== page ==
I unfairly maligned the 3G set-up. I put receiver up in the cockpit
by the windscreen and was surprised to find it working. We can all
connect except the boat PC which for some bloody PC reason doesn’t
want to play. The connection is not very fast but it doesn’t drop out
and we were able to download a 517 GB file of Sony Video Camera
software which we have been trying to do for ages. It took about 4
Sunday was all grey again, very heavy cloud but no rain. Much to our
surprise the sun popped into view for a few seconds just as it was
setting on the horizon.
We walked up and over to the one village of 250 or so depending on
who’s telling you.
When you visit a village in Fiji it is a requirement to participate in
the ceremony of “sevusevu” in which you present the chief or the
tribal spokesman with a supply of kava in return for asking to visit
the village. As it was Sunday afternoon and on Sunday’s they won’t
drink it before 6pm we were spared having to taste the muddy liquid
which numbs your lips and tongue and eventually your whole body.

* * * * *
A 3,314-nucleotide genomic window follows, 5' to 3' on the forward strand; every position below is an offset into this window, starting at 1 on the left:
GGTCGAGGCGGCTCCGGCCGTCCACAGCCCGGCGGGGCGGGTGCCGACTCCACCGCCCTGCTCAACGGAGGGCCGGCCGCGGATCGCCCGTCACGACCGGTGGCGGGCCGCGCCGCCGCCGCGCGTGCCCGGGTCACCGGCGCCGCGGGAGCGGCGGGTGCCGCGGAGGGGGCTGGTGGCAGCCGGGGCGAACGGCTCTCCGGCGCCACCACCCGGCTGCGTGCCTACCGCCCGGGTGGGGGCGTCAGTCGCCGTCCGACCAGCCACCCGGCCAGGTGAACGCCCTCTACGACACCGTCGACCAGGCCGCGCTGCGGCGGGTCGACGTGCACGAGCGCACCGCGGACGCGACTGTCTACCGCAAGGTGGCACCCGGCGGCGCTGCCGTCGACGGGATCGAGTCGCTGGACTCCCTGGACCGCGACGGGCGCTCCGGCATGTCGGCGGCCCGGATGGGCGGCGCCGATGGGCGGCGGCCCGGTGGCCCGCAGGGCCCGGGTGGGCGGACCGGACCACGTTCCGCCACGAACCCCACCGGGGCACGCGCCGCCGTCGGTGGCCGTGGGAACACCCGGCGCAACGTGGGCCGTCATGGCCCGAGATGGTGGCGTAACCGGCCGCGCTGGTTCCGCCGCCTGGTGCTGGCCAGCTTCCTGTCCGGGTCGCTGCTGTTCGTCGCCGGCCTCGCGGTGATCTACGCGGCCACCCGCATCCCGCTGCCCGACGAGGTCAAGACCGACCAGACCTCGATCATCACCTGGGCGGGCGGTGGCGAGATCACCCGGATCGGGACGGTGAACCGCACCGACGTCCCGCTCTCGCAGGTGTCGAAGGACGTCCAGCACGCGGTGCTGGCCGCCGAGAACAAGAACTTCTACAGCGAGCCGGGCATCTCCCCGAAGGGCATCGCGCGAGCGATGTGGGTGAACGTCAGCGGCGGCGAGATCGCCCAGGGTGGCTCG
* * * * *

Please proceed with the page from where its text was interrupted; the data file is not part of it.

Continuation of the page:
It’s a bit like drinking novocaine for fun.
The village was surprisingly charming as were the people we met. They
have very little but seem very happy. The children were especially
curious about us.
They have a small skiff which goes to the mainland twice a week,
weather permitting, otherwise they’re on their own.
Sunday evening we had a wonderful fish meal with the 4 surfers in the
resort who are very obsessed with their hobby. They go 7 miles out
to a break every morning around 9 and get back at 5ish exhausted. They
talk surfer slang which is sometime quite hard to fathom.
The resort does a set meal each night and everything is presented
beautifully and the food is excellent.
After dinner they all wanted to try kava. I watched from nearby as
one by one they relaxed into a near stupor...no that’s a bit of an
exaggeration, but they all went quiet.
Today the sun is back and I will try to send some pictures with this.